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Andy Durgan

The Spanish Trotskyists and the Foundation of the POUM

The Basis of Unity

Apart from the ICE’s increasingly unstable relationship with the international Trotskyist movement, there were a number of other important reasons – objective and subjective – that would lead the Spanish Trotskyists to fuse with an organisation which they had so fiercely denounced in 1931-32.

The revolutionary strike of October 1934 in response to the entry into the government of the semi-Fascist CEDA [64] had led to a general re-evaluation of tactics and strategy throughout the Spanish workers’ movement. The heroic but isolated struggle of the Asturian miners and the uneven nature of the strike movement in the rest of Spain led most of those who considered themselves as Marxists to see the need for strong centralised revolutionary leadership. The exact nature of this leadership, of course, was another matter. For the left wing Socialists this meant the unity of all Marxists inside the PSOE, the expulsion of its right wing, and its subsequent ‘Bolshevisation’. For the Stalinists it meant adherence to the line of the Communist International. For the ICE and the BOC it meant the construction of a new revolutionary party outside both the PSOE and the PCE.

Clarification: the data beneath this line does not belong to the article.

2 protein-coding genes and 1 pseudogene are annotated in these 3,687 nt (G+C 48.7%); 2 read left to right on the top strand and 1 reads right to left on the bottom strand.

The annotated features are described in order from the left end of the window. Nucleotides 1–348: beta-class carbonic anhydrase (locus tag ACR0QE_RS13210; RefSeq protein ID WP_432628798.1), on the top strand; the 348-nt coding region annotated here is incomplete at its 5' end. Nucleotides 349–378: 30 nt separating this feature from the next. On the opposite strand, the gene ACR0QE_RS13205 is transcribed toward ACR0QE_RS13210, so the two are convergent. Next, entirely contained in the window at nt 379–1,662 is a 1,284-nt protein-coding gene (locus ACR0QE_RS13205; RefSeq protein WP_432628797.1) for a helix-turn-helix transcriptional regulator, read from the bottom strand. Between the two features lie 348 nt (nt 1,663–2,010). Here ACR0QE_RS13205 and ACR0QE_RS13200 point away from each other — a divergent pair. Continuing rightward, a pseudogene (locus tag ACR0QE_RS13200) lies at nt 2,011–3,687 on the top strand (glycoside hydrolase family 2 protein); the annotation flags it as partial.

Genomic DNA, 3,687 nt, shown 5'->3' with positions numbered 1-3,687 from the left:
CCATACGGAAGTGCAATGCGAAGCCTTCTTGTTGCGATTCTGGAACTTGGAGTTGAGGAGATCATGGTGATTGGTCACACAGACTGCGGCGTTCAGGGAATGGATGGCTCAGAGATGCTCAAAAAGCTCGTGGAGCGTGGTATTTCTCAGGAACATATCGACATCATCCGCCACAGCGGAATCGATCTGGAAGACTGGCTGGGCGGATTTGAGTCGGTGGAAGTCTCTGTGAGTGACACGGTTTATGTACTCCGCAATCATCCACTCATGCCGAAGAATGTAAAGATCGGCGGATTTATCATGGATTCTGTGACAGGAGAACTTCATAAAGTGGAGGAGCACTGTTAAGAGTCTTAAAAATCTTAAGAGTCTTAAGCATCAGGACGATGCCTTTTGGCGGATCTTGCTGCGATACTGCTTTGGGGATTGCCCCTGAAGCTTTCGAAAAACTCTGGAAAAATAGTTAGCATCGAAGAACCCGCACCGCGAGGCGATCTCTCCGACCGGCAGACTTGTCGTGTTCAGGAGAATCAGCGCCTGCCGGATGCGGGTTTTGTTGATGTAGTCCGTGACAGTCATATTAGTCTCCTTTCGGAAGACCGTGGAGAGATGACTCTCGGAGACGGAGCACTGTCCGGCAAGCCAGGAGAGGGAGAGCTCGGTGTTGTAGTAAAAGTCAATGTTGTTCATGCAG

The urgent need for the construction of a state-wide revolutionary party and the clamour for greater unity at all levels of the labour movement weighed heavily on all the workers’ parties. The Catalan-based BOC was particularly aware of this problem, and this, along with changes in the political lines of both itself and the ICE, brought the two dissident Communist groups closer.